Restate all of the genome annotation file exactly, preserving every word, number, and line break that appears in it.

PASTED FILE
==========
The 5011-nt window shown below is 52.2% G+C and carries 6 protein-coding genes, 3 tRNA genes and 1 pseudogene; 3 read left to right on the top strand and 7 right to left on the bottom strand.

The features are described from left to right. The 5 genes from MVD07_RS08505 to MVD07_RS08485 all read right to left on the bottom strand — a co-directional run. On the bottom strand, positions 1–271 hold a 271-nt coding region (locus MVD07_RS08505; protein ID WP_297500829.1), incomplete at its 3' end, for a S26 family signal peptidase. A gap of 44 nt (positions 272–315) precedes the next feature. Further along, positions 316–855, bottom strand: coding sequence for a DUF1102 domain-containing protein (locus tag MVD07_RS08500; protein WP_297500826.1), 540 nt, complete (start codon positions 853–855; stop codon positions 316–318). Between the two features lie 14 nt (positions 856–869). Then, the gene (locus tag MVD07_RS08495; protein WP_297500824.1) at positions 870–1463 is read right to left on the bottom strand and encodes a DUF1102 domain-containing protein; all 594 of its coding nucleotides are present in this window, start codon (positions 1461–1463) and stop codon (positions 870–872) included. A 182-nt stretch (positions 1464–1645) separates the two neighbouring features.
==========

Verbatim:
The 5011-nt window shown below is 52.2% G+C and carries 6 protein-coding genes, 3 tRNA genes and 1 pseudogene; 3 read left to right on the top strand and 7 right to left on the bottom strand.

The features are described from left to right. The 5 genes from MVD07_RS08505 to MVD07_RS08485 all read right to left on the bottom strand — a co-directional run. On the bottom strand, positions 1–271 hold a 271-nt coding region (locus MVD07_RS08505; protein ID WP_297500829.1), incomplete at its 3' end, for a S26 family signal peptidase. A gap of 44 nt (positions 272–315) precedes the next feature. Further along, positions 316–855, bottom strand: coding sequence for a DUF1102 domain-containing protein (locus tag MVD07_RS08500; protein WP_297500826.1), 540 nt, complete (start codon positions 853–855; stop codon positions 316–318). Between the two features lie 14 nt (positions 856–869). Then, the gene (locus tag MVD07_RS08495; protein WP_297500824.1) at positions 870–1463 is read right to left on the bottom strand and encodes a DUF1102 domain-containing protein; all 594 of its coding nucleotides are present in this window, start codon (positions 1461–1463) and stop codon (positions 870–872) included. A 182-nt stretch (positions 1464–1645) separates the two neighbouring features.